Kibbeh is a beloved dish throughout the Middle East. It always features lamb, bulgur wheat, onions, and a collection of warm spices, and is typically shaped into torpedo croquettes and fried or baked. Lebanon makes a raw version like a steak tartar. I have no personal history with this dish, but I respect chef Yotam Ottolenghi enough to follow his direction to make an “Open Kibbeh,” where he reimagines a kibbeh as a meat pie in a springform pan, topping it with a tangy tahini/lemon sauce and pine nuts. This was a triumph of complex, yet accessible flavors.

Make sure to convert your metric ingredients in this recipe, if need be. Soak 4.38 oz. of bulgur wheat in 6.75 oz. water for 30 minutes. Because bulgur is precooked, it need only be soaked like this. Instead of using a green chilli, I used a kid-friendly bell pepper. The recipe asks for 12.33 oz. ground lamb, so I ground my own (in the food processor) from a 1.18 lb. lamb round steak. Once you add the ground spices to the sauteed vegetables and meat -- allspice and cinnamon and coriander -- you’ll enjoy the magical scents that Ottolenghi always pulls together.

The recipe asks for 2 Tbsp. self-raising flour to be added to the soaked bulgur. What I did to achieve this was to add a tiny amount (.125 tsp.) of baking powder and a pinch of salt to 2 Tbsp. all-purpose flour. After the meat pie bakes for 20 minutes, you’ll pour on your 1.75 oz. tahini, lemon juice, and 1.67 oz. water, which will melt into the pie and give it a perfectly sharp tanginess. Sumac is then the magical dust that gets sprinkled on top. This warm, woodsy spice smells like pine and raisins. The recipe’s finale asks for a drizzle of olive oil atop the pie at the end. This can never be wrong.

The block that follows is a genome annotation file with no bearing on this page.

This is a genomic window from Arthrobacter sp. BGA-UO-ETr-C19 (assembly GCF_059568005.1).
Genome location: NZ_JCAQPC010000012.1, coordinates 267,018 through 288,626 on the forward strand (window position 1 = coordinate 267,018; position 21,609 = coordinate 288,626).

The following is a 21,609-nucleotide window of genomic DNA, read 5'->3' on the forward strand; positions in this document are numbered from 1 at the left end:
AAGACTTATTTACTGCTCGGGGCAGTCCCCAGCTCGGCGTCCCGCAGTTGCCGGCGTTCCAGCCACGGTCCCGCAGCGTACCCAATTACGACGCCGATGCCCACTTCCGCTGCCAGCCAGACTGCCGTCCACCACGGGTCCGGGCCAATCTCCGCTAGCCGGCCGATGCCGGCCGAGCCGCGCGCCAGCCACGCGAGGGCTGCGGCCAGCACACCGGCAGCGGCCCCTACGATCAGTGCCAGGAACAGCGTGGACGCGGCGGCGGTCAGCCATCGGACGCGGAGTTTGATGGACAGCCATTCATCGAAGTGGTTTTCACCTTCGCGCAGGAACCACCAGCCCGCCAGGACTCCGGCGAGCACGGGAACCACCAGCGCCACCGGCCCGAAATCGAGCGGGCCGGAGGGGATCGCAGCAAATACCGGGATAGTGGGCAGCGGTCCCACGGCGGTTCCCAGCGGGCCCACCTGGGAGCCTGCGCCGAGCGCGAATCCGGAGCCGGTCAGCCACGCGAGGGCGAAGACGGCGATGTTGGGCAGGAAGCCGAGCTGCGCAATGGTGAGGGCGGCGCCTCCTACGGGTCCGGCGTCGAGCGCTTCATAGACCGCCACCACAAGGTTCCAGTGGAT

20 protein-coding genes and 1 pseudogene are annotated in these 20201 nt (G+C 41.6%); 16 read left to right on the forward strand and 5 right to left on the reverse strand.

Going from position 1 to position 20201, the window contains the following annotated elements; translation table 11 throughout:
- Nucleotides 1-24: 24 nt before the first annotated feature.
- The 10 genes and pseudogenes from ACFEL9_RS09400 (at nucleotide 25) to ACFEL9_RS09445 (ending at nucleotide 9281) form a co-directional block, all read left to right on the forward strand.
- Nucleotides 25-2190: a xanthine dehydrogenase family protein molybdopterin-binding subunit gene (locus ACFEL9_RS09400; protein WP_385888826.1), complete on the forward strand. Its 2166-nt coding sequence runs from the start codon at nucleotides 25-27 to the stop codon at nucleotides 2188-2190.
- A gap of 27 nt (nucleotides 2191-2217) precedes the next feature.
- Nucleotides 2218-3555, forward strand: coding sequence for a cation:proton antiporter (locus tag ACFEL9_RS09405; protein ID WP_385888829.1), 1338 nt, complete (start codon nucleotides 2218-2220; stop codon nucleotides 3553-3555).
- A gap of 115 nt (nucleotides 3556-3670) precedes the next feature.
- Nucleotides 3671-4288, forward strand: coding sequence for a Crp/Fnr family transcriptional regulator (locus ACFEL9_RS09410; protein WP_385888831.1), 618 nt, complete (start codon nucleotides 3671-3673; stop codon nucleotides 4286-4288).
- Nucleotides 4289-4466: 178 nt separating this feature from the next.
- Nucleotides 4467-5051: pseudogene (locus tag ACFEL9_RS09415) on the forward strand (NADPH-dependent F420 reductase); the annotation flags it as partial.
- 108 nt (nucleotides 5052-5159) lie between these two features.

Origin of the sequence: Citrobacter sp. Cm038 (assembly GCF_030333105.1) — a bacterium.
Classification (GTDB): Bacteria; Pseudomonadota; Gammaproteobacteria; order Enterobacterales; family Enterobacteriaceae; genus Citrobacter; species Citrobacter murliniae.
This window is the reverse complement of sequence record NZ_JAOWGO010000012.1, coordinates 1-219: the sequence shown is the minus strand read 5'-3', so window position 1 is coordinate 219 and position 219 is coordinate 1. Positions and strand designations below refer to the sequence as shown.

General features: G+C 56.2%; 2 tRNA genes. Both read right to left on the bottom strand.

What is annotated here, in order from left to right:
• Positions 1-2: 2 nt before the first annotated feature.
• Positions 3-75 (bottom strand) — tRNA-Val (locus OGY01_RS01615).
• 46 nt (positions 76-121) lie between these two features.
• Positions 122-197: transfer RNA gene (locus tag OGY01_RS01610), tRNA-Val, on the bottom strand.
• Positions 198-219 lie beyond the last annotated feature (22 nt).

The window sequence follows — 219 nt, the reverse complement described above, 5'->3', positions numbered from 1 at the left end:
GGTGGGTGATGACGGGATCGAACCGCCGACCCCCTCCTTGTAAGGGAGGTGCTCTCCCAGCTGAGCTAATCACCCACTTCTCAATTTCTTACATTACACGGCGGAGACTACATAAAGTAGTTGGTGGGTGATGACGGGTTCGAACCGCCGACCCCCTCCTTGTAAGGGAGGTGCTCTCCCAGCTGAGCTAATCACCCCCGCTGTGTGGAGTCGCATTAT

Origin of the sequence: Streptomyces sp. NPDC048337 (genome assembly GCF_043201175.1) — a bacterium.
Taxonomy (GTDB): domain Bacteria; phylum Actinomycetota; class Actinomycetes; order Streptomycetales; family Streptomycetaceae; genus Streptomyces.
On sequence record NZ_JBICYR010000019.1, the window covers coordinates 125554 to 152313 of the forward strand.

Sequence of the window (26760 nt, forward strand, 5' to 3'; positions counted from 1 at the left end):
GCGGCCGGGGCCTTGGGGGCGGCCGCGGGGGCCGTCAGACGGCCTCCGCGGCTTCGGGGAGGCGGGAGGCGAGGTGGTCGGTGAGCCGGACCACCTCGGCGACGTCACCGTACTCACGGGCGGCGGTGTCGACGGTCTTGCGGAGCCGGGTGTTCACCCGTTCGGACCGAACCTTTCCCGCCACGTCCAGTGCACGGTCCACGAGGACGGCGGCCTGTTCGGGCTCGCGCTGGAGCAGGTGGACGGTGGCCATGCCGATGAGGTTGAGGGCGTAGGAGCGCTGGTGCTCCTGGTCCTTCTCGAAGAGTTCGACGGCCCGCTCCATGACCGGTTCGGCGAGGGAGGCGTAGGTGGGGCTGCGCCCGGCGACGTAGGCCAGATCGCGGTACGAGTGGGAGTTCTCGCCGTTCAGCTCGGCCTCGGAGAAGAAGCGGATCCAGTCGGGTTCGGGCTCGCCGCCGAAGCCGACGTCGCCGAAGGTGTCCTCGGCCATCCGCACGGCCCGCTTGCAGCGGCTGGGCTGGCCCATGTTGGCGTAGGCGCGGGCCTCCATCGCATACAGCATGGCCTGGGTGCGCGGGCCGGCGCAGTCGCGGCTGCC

Enjoy the kitchen project that is this recipe: the measuring, the assembly. And see how quickly it gets eaten!

Onions (2) = $1.08
Lamb Round Steak (1.18 lb.) = $11.65

RECIPE: an exciting undertaking produces a delicious meat pie
devote 90 minutes to the prep and soaking and baking of this dish, then it will allow you to cool it to room temperature before you eat it
bulgur is warm and cozy, as is lamb and all these spices; tahini, lemon, pine nuts, and olive oil keep the pie awake and alive

Next time, I will cook the “Crispy Tofu with Sesame Asparagus and Hoisin Dipping Sauce,” from the June/July 2012 issue of Fine Cooking, along with the “Sesame Almond Brown Rice Balls,” from Come back to my site soon, to see what happens here.